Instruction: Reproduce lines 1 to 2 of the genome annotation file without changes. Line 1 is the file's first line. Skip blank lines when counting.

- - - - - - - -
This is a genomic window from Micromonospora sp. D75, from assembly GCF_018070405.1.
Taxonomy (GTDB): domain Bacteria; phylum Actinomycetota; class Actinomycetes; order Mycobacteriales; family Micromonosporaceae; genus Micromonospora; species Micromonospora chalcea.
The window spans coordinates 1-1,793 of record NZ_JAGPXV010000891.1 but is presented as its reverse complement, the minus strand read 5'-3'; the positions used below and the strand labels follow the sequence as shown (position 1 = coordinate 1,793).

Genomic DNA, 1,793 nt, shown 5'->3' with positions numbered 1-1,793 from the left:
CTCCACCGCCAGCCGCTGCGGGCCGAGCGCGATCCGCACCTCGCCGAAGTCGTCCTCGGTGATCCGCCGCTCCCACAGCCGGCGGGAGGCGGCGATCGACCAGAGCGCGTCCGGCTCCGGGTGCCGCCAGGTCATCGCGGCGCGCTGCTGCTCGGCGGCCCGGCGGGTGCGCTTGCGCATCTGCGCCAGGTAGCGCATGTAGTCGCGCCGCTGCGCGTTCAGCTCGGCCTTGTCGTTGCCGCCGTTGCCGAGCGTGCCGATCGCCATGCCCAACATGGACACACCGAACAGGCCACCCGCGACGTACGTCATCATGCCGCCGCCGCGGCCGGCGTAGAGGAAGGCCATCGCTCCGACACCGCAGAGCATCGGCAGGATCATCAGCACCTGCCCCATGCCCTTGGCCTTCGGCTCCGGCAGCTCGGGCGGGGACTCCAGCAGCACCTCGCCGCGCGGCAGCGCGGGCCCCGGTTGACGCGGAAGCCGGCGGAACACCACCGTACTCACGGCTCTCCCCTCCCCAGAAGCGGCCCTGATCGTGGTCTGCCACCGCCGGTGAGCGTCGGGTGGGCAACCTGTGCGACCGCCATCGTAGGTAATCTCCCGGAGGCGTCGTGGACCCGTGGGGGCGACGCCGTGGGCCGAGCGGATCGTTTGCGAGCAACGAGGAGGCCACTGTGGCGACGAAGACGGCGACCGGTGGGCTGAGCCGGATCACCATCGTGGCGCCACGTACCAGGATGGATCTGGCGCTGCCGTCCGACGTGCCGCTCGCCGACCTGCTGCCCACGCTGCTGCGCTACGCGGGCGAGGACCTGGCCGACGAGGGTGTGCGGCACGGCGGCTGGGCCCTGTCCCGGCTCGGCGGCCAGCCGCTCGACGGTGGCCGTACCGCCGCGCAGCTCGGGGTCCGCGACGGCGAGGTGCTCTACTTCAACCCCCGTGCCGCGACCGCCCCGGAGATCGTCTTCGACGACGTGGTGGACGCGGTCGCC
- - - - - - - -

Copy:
This is a genomic window from Micromonospora sp. D75, from assembly GCF_018070405.1.
Taxonomy (GTDB): domain Bacteria; phylum Actinomycetota; class Actinomycetes; order Mycobacteriales; family Micromonosporaceae; genus Micromonospora; species Micromonospora chalcea.